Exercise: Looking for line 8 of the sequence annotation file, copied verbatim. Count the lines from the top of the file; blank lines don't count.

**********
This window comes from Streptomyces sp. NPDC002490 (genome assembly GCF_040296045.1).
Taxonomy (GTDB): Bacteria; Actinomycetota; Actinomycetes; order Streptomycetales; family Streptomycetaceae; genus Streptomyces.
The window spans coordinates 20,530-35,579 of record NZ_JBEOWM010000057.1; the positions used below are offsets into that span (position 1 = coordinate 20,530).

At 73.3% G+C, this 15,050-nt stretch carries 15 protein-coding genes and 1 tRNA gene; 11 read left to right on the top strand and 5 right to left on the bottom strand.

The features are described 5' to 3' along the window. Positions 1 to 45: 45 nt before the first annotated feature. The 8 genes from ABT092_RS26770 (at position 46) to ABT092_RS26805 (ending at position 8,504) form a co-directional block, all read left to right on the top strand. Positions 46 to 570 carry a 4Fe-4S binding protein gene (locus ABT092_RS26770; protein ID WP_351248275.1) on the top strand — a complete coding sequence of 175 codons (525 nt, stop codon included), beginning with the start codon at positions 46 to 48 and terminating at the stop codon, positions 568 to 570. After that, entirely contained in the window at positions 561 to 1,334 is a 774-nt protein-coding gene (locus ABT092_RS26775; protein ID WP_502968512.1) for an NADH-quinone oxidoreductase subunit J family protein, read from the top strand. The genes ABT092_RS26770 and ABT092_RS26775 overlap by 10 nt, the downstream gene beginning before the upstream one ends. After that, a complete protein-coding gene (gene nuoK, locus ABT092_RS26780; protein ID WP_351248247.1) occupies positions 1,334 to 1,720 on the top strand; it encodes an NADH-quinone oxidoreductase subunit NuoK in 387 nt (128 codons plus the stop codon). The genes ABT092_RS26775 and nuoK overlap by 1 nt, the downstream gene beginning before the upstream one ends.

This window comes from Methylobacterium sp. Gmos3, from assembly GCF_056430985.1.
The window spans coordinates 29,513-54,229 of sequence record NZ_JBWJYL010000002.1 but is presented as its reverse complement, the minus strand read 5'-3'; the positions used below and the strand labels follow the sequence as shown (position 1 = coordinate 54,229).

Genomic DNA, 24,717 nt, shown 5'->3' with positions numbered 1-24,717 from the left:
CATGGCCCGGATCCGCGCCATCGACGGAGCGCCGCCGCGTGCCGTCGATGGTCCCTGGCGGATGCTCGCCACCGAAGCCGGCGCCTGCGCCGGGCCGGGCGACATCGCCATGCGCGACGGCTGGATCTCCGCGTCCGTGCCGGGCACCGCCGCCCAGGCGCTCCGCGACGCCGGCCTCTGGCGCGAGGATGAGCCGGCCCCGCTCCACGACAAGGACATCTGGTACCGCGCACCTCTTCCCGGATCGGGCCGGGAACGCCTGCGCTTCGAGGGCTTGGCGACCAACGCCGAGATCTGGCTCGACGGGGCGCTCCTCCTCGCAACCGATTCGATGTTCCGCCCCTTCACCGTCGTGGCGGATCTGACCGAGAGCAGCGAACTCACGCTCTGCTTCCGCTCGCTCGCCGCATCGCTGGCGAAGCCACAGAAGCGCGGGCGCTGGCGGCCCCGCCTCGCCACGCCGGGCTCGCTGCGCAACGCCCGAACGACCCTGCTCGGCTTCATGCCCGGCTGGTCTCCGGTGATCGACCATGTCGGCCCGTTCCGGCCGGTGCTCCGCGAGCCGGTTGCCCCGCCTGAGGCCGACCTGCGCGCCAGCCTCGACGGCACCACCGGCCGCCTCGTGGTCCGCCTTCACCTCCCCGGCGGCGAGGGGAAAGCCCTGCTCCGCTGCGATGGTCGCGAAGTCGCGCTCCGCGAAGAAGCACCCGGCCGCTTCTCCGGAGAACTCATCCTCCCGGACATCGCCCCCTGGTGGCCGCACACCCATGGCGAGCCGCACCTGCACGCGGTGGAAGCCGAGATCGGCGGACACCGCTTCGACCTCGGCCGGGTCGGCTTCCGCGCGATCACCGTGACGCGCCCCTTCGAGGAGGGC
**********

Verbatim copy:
Genomic DNA, 24,717 nt, shown 5'->3' with positions numbered 1-24,717 from the left: